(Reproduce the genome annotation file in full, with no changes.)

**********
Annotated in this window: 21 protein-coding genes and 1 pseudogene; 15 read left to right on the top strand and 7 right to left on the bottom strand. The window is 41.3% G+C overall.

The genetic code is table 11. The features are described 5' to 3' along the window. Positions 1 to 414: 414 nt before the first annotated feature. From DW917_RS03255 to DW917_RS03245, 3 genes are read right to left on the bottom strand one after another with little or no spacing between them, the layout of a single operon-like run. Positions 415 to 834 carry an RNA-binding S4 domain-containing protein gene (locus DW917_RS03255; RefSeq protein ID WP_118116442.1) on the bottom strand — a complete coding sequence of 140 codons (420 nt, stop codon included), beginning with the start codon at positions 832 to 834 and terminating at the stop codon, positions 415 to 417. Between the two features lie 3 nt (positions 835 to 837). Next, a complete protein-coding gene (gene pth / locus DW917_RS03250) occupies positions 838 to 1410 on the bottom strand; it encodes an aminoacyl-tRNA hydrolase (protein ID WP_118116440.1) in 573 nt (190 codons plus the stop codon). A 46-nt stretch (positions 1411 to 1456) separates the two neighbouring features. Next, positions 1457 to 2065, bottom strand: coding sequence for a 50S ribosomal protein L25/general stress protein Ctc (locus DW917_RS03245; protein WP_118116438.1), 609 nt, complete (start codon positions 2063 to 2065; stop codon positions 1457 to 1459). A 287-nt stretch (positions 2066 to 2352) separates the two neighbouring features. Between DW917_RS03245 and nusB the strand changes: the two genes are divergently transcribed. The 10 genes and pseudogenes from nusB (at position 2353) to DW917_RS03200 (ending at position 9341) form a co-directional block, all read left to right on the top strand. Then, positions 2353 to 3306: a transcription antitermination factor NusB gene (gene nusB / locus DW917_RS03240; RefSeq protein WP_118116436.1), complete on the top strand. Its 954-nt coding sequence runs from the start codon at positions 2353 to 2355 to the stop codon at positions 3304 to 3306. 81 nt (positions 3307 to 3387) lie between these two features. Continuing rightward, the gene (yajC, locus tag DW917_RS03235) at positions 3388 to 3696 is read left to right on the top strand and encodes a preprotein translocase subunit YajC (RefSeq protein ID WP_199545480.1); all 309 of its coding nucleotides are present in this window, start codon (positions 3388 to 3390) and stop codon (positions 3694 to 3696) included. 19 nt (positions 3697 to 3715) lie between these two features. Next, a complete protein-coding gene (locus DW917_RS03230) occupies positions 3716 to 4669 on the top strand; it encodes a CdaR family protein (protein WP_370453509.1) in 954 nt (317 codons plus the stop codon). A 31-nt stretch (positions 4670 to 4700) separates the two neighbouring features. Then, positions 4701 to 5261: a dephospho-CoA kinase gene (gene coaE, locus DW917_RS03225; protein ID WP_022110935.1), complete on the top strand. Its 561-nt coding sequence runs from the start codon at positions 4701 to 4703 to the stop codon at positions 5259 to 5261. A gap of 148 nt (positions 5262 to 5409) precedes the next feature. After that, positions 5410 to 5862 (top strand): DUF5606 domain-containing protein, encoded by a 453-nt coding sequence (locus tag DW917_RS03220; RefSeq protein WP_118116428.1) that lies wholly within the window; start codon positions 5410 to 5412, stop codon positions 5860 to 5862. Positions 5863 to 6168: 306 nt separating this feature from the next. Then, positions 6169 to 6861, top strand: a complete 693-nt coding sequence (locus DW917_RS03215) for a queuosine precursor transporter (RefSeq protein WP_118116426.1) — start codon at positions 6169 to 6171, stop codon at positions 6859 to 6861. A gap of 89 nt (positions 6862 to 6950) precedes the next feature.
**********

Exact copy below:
Annotated in this window: 21 protein-coding genes and 1 pseudogene; 15 read left to right on the top strand and 7 right to left on the bottom strand. The window is 41.3% G+C overall.

The genetic code is table 11. The features are described 5' to 3' along the window. Positions 1 to 414: 414 nt before the first annotated feature. From DW917_RS03255 to DW917_RS03245, 3 genes are read right to left on the bottom strand one after another with little or no spacing between them, the layout of a single operon-like run. Positions 415 to 834 carry an RNA-binding S4 domain-containing protein gene (locus DW917_RS03255; RefSeq protein ID WP_118116442.1) on the bottom strand — a complete coding sequence of 140 codons (420 nt, stop codon included), beginning with the start codon at positions 832 to 834 and terminating at the stop codon, positions 415 to 417. Between the two features lie 3 nt (positions 835 to 837). Next, a complete protein-coding gene (gene pth / locus DW917_RS03250) occupies positions 838 to 1410 on the bottom strand; it encodes an aminoacyl-tRNA hydrolase (protein ID WP_118116440.1) in 573 nt (190 codons plus the stop codon). A 46-nt stretch (positions 1411 to 1456) separates the two neighbouring features. Next, positions 1457 to 2065, bottom strand: coding sequence for a 50S ribosomal protein L25/general stress protein Ctc (locus DW917_RS03245; protein WP_118116438.1), 609 nt, complete (start codon positions 2063 to 2065; stop codon positions 1457 to 1459). A 287-nt stretch (positions 2066 to 2352) separates the two neighbouring features. Between DW917_RS03245 and nusB the strand changes: the two genes are divergently transcribed. The 10 genes and pseudogenes from nusB (at position 2353) to DW917_RS03200 (ending at position 9341) form a co-directional block, all read left to right on the top strand. Then, positions 2353 to 3306: a transcription antitermination factor NusB gene (gene nusB / locus DW917_RS03240; RefSeq protein WP_118116436.1), complete on the top strand. Its 954-nt coding sequence runs from the start codon at positions 2353 to 2355 to the stop codon at positions 3304 to 3306. 81 nt (positions 3307 to 3387) lie between these two features. Continuing rightward, the gene (yajC, locus tag DW917_RS03235) at positions 3388 to 3696 is read left to right on the top strand and encodes a preprotein translocase subunit YajC (RefSeq protein ID WP_199545480.1); all 309 of its coding nucleotides are present in this window, start codon (positions 3388 to 3390) and stop codon (positions 3694 to 3696) included. 19 nt (positions 3697 to 3715) lie between these two features. Next, a complete protein-coding gene (locus DW917_RS03230) occupies positions 3716 to 4669 on the top strand; it encodes a CdaR family protein (protein WP_370453509.1) in 954 nt (317 codons plus the stop codon). A 31-nt stretch (positions 4670 to 4700) separates the two neighbouring features. Then, positions 4701 to 5261: a dephospho-CoA kinase gene (gene coaE, locus DW917_RS03225; protein ID WP_022110935.1), complete on the top strand. Its 561-nt coding sequence runs from the start codon at positions 4701 to 4703 to the stop codon at positions 5259 to 5261. A gap of 148 nt (positions 5262 to 5409) precedes the next feature. After that, positions 5410 to 5862 (top strand): DUF5606 domain-containing protein, encoded by a 453-nt coding sequence (locus tag DW917_RS03220; RefSeq protein WP_118116428.1) that lies wholly within the window; start codon positions 5410 to 5412, stop codon positions 5860 to 5862. Positions 5863 to 6168: 306 nt separating this feature from the next. Then, positions 6169 to 6861, top strand: a complete 693-nt coding sequence (locus DW917_RS03215) for a queuosine precursor transporter (RefSeq protein WP_118116426.1) — start codon at positions 6169 to 6171, stop codon at positions 6859 to 6861. A gap of 89 nt (positions 6862 to 6950) precedes the next feature.